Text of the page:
If going without screens entirely isn’t possible, or desirable, a Portland software company called Panic is offering up a compromise: A handheld bright-yellow gaming device with a 2.7-inch black and white screen. And sticking out of the device’s tiny side is a tiny crank that can control time (in a game, anyway).
In fact, all but one of Playdate’s games will stay a secret for now. The company will roll out a new game to users every week for 12 weeks after it is released — what it’s calling a “season of games” — each a mystery until it is downloaded. They are included as part of the system’s $149 price tag.
The company has already made hundreds of prototypes and will do one more manufacturing round before starting mass production. It expects to start taking orders later this year and plans to ship the device in 2020.
“Some people won’t ‘get’ the fact that we aren’t using the newest, blazing-fast graphics hardware, or that we chose a black and white screen. Or that they’ll be buying the device with games sight-unseen,” Greg Maletic, Panic’s Director of Special Projects, told CNN Business. “But we wanted to offer a different experience than what you get from an iPhone, or Nintendo Switch.”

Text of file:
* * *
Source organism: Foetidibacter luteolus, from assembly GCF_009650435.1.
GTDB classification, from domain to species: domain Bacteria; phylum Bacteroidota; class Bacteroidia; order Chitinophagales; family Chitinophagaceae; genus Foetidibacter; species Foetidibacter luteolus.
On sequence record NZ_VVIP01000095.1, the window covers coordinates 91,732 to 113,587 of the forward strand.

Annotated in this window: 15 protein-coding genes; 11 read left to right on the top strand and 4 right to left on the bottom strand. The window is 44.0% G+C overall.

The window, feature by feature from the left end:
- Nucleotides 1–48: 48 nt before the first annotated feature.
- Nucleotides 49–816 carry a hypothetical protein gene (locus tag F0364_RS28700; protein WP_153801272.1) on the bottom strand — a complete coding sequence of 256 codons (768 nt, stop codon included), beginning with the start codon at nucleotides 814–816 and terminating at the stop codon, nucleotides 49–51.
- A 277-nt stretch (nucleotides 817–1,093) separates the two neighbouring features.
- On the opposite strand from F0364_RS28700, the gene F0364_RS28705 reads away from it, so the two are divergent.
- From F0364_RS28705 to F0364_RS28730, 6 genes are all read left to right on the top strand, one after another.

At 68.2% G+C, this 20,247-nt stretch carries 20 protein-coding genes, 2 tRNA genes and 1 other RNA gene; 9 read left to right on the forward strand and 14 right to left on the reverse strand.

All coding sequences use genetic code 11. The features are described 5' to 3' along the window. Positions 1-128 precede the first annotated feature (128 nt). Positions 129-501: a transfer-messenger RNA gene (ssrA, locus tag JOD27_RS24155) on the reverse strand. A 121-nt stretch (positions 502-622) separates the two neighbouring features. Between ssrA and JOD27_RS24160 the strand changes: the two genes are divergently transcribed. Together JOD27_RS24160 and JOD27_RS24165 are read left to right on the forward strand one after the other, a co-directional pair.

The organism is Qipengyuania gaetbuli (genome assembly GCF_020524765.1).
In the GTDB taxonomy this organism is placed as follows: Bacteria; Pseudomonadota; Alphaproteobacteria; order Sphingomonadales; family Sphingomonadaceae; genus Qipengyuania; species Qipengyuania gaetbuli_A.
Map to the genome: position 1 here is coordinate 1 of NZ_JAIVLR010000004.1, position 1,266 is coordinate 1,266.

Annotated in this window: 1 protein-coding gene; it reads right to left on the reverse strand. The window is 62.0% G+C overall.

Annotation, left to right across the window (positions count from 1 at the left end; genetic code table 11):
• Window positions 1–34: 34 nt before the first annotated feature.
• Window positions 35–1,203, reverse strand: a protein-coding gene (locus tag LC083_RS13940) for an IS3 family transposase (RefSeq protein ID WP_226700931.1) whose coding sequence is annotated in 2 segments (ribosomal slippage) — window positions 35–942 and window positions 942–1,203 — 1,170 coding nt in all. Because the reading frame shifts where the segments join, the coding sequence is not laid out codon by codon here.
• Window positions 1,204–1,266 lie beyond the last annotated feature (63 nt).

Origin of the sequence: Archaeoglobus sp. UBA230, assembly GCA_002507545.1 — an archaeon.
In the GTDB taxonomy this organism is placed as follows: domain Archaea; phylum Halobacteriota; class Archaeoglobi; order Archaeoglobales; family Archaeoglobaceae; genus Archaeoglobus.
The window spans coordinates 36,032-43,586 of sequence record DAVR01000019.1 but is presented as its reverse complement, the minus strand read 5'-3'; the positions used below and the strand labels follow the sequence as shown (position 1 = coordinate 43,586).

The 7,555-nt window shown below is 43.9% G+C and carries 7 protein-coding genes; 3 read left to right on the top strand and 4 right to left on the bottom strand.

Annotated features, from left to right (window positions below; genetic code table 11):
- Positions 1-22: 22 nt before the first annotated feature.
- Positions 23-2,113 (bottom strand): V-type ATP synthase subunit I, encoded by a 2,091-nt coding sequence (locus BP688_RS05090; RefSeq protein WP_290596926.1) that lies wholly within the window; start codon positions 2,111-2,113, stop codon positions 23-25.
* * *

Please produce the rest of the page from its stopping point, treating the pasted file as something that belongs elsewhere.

That is where the crank comes in. It isn’t to charge the device, but to interact with games. For example, in the only game the company is sharing any details about, “Crankin’s Time Travel Adventure,” the crank controls the flow of time. Crankin’s was created by well-known game designer Keita Takahashi, who also made the hit Katamari Damacy.
“The tactile sensation of controlling something with physical controls — and, yes, a crank — has value. It’s fun and satisfying, in a way that fingers touching glass isn’t,” said Maletic.
Games could be an easier sell. If Playdate doesn’t take off, Panic has other sources of income. The company has more than 20 years experience making software for Macs, iPhones and iPads, including games such as Firewatch and Untitled Goose Game. This is its first foray into hardware, but the company thinks there is an audience waiting for it.
“It’s admittedly a leap of faith for the customer, but we think for a lot of people, that’ll be the attraction: that’ll be the fun of it,” said Maletic. “Surprises are fun.”